UK Foreign Secretary Dominic Raab announced on Monday that the designations under the UK’s new Global Human Rights sanctions regime – which was a recommendation of the Truro Report – include two Myanmar generals, Min Aung Hlaing and Soe Win, who are accused of overseeing human rights abuses against the Muslim Rohingya minority.
“Everyone, no matter their faith or belief, deserves to be able to live a free and safe life, wherever they are in the world,” Raab said. “Our new global human rights regime will allow the UK to protect people of all religions, faiths and no belief against serious human rights violations and abuses, and ensure the perpetrators are sent a clear message that the UK will not tolerate their atrocious actions.”
Lord David Alton called the Truro Report “a wake-up call” during an online conference marking the document’s anniversary, but added that “many who hold power, direct aid, are entrusted to act on behalf of the countries with leverage are still slumbering and asleep at their posts.”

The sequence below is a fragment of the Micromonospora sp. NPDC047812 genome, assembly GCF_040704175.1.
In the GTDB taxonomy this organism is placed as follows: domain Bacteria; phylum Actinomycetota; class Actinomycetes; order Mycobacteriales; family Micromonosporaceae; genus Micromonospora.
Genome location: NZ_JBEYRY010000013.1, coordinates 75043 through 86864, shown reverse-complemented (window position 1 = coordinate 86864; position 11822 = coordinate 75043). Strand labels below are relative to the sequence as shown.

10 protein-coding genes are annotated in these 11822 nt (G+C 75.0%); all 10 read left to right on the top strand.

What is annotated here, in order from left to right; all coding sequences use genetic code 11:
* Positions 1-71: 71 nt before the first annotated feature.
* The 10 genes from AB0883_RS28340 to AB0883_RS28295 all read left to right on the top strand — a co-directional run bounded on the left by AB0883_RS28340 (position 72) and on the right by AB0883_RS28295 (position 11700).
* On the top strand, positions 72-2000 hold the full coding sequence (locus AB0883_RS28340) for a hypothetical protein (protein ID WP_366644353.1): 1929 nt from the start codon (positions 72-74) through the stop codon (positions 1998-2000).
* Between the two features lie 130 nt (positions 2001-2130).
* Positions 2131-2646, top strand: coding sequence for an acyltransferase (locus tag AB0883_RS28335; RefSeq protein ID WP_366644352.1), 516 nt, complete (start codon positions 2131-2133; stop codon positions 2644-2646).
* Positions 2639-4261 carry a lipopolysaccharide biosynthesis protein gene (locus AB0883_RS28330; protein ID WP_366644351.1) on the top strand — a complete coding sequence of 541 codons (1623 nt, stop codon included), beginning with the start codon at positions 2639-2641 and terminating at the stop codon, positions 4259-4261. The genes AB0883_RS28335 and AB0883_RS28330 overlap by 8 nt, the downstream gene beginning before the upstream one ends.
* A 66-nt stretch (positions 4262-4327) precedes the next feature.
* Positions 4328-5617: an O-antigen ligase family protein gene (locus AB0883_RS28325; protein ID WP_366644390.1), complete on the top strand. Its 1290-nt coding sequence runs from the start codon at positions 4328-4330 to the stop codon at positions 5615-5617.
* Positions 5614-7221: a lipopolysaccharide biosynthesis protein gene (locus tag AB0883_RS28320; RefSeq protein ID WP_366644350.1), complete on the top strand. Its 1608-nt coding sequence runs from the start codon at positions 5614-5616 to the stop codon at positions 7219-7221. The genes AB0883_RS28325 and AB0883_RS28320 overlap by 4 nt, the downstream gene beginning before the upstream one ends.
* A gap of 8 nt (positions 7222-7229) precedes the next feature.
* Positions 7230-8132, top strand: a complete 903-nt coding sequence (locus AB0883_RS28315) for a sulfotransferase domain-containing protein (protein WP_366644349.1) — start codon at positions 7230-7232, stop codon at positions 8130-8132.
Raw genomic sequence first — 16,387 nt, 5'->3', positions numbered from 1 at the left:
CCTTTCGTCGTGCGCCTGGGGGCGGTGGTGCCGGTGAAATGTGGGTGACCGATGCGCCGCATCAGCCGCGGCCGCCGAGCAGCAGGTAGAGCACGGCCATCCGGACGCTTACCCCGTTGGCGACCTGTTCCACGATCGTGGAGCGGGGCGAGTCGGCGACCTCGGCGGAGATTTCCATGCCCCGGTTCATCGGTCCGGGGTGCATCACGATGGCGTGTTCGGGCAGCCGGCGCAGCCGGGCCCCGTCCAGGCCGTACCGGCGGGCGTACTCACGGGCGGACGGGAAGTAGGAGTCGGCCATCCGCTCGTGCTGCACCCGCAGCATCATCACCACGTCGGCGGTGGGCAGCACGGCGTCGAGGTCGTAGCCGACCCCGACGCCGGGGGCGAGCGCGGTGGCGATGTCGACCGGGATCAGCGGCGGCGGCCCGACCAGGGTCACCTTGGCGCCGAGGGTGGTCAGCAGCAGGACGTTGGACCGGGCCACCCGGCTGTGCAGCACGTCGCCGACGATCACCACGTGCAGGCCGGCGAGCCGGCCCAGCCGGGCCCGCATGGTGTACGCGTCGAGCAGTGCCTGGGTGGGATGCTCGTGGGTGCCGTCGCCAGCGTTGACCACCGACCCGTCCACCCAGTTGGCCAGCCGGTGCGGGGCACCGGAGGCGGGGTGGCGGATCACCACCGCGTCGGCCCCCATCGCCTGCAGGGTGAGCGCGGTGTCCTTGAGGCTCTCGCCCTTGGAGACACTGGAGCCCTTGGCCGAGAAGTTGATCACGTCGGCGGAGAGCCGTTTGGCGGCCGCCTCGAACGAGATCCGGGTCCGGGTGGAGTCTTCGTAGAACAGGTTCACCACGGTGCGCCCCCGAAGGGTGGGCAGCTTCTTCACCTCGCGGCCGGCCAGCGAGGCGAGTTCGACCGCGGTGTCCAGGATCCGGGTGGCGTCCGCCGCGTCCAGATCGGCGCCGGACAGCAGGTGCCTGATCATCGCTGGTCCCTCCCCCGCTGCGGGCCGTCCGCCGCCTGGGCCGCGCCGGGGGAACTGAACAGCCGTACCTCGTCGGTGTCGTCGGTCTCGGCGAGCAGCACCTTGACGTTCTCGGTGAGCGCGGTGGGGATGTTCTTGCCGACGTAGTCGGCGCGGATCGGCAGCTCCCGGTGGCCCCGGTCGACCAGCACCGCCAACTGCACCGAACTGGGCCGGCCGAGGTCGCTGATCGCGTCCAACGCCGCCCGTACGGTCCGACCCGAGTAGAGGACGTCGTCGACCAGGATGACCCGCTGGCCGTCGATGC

“The Truro Report unashamedly shines a light on the plight of Christians, but it reminds us that when one group is persecuted, others quickly follow in their wake,” he said.
The British government has stepped up its engagement on the issue of religious liberty, and 2018 saw the appointment of the prime minister’s first Special Envoy on Freedom of Religion or Belief. In comparison, the United States legislated for an Ambassador-at-Large for International Religious Freedom in 1998, a position currently held by former Kansas governor and senator Sam Brownback.